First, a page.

TAMIU Professor Publishes Research
on Media Influences on Children and Young Adults
There is no link between playing violent video games and increased likelihood of mass school homicides, says an expert on the effects of video games on children and adults.
In his report, Dr. Christopher J. Ferguson, Texas A&M International University assistant professor of psychology, surveyed the information on school shooters, including data from United States and United Kingdom governments, as well as research on violent video games. He concludes that there is no significant relationship between violent video game exposure and school shooting incidents.
“School shooting perpetrators do not appear to have a history of playing violent video games that is particularly noteworthy,” Dr. Ferguson said.
This information is important as many parents are trying to stretch their entertainment budget. Last year, video game sales rose to a record $5.3 billion, according to market research firm NPD Group.
“Although much speculation persists regarding the role of violent video games and school shootings, this speculation is seldom based on factual evidence,” Ferguson wrote in “The School Shooting/Violent Video Game Link: Causal Relationship or Moral Panic?” in the December 2008 “Journal of Investigative Psychology and Offender Profiling.”
“The wealth of evidence, from social science research on video games, to governmental reports and legal cases, to real-world data on crime, fails to establish a link between violent video games and violent crimes, including school shootings. The link has not merely been unproven. The wealth of available data simply weighs against any causal relationship,” he continued.
“There simply is no quality evidence for the predictive value of violent game exposure as a risk factor for school shootings,” Ferguson stated.
In a previous study, Ferguson found that family violence exposure, not video game violence, is predictive of violent criminal acts.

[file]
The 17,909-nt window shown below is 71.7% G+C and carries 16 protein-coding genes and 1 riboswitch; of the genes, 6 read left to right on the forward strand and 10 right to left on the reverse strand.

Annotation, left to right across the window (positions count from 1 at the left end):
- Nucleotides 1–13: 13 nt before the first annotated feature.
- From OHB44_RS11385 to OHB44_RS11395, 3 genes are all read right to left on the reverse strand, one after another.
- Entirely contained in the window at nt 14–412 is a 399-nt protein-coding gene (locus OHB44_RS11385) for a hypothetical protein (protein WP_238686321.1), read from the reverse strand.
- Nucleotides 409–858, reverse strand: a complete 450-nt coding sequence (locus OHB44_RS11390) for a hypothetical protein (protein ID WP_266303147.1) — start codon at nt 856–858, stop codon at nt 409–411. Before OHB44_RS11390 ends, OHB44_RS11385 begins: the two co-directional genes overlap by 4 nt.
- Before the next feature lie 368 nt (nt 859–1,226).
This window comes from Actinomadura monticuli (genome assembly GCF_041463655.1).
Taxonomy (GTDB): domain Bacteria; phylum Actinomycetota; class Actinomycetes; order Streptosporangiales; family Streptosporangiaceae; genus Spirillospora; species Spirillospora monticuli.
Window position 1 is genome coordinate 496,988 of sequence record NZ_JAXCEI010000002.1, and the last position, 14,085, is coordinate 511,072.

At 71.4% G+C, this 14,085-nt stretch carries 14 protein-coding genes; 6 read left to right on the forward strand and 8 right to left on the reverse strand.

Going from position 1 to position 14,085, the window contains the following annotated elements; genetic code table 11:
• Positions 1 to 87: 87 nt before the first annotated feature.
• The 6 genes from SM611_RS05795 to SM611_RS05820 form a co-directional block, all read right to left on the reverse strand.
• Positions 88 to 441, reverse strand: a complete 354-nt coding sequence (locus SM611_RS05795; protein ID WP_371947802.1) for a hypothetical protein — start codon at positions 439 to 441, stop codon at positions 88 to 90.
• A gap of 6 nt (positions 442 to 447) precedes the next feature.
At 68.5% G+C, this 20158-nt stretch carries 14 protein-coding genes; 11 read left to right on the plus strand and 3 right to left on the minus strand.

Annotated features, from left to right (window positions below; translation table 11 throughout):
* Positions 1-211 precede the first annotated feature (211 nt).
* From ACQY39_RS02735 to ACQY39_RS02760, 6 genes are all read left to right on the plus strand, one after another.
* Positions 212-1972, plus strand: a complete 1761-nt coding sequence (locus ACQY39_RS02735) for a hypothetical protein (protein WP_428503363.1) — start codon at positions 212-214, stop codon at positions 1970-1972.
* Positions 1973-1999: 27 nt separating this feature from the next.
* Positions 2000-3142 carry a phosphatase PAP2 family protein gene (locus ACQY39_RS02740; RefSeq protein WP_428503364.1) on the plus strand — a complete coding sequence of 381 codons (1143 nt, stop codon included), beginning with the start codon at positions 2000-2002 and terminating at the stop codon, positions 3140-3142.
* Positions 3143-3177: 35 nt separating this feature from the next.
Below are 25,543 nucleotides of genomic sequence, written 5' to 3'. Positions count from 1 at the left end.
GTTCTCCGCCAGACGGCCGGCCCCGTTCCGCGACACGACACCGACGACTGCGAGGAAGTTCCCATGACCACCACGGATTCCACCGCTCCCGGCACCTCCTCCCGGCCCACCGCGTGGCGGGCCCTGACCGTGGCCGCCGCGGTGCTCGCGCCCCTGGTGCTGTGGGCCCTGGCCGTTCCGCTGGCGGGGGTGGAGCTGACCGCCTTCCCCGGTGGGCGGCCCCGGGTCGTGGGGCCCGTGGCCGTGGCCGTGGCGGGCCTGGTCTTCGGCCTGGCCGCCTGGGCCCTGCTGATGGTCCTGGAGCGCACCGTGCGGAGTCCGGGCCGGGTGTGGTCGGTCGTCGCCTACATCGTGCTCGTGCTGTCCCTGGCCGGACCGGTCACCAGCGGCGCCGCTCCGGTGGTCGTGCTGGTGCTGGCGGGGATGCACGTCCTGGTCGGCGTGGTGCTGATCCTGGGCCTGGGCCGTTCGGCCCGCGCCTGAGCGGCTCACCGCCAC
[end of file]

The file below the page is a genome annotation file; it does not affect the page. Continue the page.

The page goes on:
“Personality, Parental, and Media Influences on Aggressive Personality and Violent Crime in Young Adults” examined the contributions of gender and personality, exposure to physical abuse and violence in the family, and exposure to media violence in both television and in video games on violent criminal activity.
That study concluded that exposure to television and video game violence were not significant predictors of violent crime.
“When an individual high in violence proneness decides to act violently, he or she may then emulate violence that he or she has seen in the media, although the violent act would still have occurred had the media been removed from the equation, just in a different form. Thus a predilection for media violence is caused by a developed personality style (itself caused by genetics and family violence) rather than vice versa,” added Ferguson.
“Personality, Parental, and Media Influences on Aggressive Personality and Violent Crime in Young Adult” was published in the December 2008 “Journal of Aggression, Maltreatment and Trauma.”
For more information, contact Ferguson at 326.2636 or firstname.lastname@example.org or visit offices in Dr. F. M. Canseco Hall, room 312F.
University office hours are 8 a.m. – 5 p.m., Monday – Friday.
Download articles (PDF):
“The School Shooting/Violent Video Game Link: Causal Relationship or Moral Panic?”
“Personality, Parental, and Media Influences on Aggressive Personality and Violent Crime
in Young Adults”
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